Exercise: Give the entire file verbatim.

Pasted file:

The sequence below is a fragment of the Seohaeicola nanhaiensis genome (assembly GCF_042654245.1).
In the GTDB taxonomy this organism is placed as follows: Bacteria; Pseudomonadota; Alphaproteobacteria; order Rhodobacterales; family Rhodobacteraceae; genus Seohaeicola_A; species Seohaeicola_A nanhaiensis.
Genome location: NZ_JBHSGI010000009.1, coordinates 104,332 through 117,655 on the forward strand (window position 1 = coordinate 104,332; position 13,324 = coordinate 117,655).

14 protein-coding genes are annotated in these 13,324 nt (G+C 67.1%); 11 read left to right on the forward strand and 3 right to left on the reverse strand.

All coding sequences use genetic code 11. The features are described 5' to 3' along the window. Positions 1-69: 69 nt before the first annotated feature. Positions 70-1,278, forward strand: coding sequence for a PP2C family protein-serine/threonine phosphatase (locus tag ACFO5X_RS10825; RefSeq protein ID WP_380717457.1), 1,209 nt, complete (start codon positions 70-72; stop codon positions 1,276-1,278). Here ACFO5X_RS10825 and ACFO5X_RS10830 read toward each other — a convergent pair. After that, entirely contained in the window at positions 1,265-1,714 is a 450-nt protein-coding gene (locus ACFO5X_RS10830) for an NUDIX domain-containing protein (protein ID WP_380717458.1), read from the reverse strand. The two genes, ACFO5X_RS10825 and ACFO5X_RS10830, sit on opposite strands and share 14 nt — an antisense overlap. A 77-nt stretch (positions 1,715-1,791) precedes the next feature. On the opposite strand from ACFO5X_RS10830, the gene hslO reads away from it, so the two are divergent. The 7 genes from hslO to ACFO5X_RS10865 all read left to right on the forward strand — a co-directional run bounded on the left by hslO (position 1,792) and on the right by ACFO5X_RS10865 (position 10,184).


The sequence below is a fragment of the Seohaeicola nanhaiensis genome (assembly GCF_042654245.1).
In the GTDB taxonomy this organism is placed as follows: Bacteria; Pseudomonadota; Alphaproteobacteria; order Rhodobacterales; family Rhodobacteraceae; genus Seohaeicola_A; species Seohaeicola_A nanhaiensis.
Genome location: NZ_JBHSGI010000009.1, coordinates 104,332 through 117,655 on the forward strand (window position 1 = coordinate 104,332; position 13,324 = coordinate 117,655).

14 protein-coding genes are annotated in these 13,324 nt (G+C 67.1%); 11 read left to right on the forward strand and 3 right to left on the reverse strand.

All coding sequences use genetic code 11. The features are described 5' to 3' along the window. Positions 1-69: 69 nt before the first annotated feature. Positions 70-1,278, forward strand: coding sequence for a PP2C family protein-serine/threonine phosphatase (locus tag ACFO5X_RS10825; RefSeq protein ID WP_380717457.1), 1,209 nt, complete (start codon positions 70-72; stop codon positions 1,276-1,278). Here ACFO5X_RS10825 and ACFO5X_RS10830 read toward each other — a convergent pair. After that, entirely contained in the window at positions 1,265-1,714 is a 450-nt protein-coding gene (locus ACFO5X_RS10830) for an NUDIX domain-containing protein (protein ID WP_380717458.1), read from the reverse strand. The two genes, ACFO5X_RS10825 and ACFO5X_RS10830, sit on opposite strands and share 14 nt — an antisense overlap. A 77-nt stretch (positions 1,715-1,791) precedes the next feature. On the opposite strand from ACFO5X_RS10830, the gene hslO reads away from it, so the two are divergent. The 7 genes from hslO to ACFO5X_RS10865 all read left to right on the forward strand — a co-directional run bounded on the left by hslO (position 1,792) and on the right by ACFO5X_RS10865 (position 10,184).